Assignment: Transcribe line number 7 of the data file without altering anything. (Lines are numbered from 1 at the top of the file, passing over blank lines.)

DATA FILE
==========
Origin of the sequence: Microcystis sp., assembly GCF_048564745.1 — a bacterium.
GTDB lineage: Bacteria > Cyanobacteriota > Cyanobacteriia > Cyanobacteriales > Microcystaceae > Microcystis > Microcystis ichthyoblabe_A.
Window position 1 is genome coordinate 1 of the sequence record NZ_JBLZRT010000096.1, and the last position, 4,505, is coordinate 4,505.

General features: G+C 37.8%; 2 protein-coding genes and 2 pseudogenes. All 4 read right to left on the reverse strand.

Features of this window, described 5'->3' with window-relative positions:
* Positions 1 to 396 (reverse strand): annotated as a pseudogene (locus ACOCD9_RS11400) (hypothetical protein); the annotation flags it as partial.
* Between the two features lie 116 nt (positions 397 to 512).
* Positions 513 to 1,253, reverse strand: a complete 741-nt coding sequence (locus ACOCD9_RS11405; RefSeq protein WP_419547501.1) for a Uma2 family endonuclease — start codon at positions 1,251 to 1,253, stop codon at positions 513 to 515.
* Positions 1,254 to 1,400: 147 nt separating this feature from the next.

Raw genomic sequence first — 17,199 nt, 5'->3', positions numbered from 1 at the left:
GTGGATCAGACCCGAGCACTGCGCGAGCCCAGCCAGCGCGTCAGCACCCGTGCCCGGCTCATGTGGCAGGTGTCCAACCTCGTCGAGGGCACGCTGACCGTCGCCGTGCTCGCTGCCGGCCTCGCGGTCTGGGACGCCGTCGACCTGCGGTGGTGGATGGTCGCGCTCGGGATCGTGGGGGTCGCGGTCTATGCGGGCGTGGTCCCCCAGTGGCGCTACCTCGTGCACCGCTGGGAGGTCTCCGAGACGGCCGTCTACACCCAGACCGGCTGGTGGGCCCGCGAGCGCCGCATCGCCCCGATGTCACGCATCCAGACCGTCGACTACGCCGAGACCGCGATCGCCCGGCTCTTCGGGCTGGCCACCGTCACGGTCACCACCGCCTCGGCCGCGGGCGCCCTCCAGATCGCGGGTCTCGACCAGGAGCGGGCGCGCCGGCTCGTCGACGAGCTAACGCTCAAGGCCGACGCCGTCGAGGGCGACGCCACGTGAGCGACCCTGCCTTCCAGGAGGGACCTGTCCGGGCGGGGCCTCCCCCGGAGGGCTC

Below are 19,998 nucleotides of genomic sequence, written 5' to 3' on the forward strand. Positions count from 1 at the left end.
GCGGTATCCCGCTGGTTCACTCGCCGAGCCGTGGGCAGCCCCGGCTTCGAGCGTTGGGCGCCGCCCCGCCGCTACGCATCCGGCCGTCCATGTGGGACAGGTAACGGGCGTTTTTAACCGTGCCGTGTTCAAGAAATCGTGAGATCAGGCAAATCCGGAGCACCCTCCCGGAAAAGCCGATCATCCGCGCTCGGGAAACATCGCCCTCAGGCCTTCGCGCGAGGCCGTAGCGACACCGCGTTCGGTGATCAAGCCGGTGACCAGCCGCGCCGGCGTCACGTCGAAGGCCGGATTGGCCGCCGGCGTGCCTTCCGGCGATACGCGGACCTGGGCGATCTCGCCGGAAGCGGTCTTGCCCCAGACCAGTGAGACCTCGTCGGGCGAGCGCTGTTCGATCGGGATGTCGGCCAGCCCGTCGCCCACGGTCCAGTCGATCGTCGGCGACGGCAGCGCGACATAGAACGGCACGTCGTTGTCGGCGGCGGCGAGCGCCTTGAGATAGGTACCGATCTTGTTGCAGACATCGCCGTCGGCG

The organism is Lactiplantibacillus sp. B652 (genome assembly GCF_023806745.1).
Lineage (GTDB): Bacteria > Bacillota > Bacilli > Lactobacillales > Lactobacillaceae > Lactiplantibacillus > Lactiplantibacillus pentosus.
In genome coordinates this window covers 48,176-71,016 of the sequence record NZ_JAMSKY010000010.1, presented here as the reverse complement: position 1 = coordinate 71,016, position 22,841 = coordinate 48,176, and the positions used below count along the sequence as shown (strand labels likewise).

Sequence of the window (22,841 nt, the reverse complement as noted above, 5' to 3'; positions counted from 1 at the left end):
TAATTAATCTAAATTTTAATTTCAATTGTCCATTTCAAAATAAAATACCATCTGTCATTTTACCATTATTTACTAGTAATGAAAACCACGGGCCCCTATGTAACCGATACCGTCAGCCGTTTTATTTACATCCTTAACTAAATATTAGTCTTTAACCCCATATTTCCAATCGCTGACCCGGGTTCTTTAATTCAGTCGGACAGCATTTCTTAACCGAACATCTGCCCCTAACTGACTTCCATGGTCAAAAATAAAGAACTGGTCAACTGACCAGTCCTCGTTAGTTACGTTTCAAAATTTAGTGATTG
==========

* Between the two features lie 116 nt (positions 397 to 512).